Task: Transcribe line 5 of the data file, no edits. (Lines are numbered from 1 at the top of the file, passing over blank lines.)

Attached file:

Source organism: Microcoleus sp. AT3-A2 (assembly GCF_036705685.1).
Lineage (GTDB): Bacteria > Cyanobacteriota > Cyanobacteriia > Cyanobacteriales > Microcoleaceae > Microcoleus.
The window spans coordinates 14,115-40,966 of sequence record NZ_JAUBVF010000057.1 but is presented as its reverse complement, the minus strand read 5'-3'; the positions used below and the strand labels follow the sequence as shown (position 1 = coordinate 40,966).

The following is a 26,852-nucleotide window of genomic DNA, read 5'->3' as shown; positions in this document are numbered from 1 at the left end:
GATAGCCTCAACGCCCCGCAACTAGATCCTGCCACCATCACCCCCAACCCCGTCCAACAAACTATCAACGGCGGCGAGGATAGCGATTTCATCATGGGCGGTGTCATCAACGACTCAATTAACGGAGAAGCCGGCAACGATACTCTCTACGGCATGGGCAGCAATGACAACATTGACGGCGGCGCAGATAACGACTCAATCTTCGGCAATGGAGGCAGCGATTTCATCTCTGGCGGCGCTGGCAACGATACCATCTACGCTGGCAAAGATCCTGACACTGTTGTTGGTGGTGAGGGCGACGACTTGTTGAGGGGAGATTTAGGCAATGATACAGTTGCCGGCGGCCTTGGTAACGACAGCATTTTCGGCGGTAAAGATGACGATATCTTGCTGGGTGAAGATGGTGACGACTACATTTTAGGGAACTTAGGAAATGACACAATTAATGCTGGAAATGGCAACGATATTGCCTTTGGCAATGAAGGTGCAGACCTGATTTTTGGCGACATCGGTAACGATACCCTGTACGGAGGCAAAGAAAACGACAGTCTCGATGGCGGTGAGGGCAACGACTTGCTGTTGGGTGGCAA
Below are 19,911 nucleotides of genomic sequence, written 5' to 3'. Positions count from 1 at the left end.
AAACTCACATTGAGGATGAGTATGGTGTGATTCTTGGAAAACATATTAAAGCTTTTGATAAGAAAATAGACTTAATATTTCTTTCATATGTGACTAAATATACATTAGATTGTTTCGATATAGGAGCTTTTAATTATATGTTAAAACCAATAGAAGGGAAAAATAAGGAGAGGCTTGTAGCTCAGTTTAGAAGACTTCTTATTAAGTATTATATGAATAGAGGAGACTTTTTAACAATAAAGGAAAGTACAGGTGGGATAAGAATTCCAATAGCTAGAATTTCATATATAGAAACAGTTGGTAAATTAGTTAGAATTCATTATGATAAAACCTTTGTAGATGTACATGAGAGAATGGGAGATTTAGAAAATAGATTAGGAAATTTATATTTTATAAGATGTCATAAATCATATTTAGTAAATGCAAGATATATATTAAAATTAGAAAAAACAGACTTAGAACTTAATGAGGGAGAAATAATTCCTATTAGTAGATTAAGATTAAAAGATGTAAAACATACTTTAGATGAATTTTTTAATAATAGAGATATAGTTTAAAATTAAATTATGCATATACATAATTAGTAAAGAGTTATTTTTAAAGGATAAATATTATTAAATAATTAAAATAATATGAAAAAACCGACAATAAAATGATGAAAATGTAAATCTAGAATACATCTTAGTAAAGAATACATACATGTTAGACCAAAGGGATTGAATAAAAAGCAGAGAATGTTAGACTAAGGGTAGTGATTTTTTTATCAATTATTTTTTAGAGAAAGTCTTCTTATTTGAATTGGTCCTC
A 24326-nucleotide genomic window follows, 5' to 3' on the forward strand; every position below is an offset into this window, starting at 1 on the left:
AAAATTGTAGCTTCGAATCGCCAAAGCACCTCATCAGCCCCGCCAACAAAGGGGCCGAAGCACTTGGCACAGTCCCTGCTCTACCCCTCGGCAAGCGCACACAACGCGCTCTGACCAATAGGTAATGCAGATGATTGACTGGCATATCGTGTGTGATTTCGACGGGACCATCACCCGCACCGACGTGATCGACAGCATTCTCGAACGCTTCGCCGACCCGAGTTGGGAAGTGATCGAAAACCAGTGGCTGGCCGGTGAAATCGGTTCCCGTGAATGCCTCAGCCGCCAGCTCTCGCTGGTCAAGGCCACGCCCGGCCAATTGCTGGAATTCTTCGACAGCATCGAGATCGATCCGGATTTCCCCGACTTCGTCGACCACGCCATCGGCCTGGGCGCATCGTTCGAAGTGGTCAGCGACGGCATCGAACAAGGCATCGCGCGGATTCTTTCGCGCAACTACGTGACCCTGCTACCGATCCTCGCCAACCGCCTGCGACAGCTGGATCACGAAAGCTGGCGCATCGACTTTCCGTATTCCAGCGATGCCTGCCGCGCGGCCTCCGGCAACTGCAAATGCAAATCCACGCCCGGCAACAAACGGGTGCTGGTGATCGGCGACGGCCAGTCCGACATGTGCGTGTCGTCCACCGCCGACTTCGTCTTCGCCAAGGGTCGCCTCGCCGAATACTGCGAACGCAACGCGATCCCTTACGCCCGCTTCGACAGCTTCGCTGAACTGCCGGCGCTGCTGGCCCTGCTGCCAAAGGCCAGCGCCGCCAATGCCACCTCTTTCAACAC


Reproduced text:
GATAGCCTCAACGCCCCGCAACTAGATCCTGCCACCATCACCCCCAACCCCGTCCAACAAACTATCAACGGCGGCGAGGATAGCGATTTCATCATGGGCGGTGTCATCAACGACTCAATTAACGGAGAAGCCGGCAACGATACTCTCTACGGCATGGGCAGCAATGACAACATTGACGGCGGCGCAGATAACGACTCAATCTTCGGCAATGGAGGCAGCGATTTCATCTCTGGCGGCGCTGGCAACGATACCATCTACGCTGGCAAAGATCCTGACACTGTTGTTGGTGGTGAGGGCGACGACTTGTTGAGGGGAGATTTAGGCAATGATACAGTTGCCGGCGGCCTTGGTAACGACAGCATTTTCGGCGGTAAAGATGACGATATCTTGCTGGGTGAAGATGGTGACGACTACATTTTAGGGAACTTAGGAAATGACACAATTAATGCTGGAAATGGCAACGATATTGCCTTTGGCAATGAAGGTGCAGACCTGATTTTTGGCGACATCGGTAACGATACCCTGTACGGAGGCAAAGAAAACGACAGTCTCGATGGCGGTGAGGGCAACGACTTGCTGTTGGGTGGCAA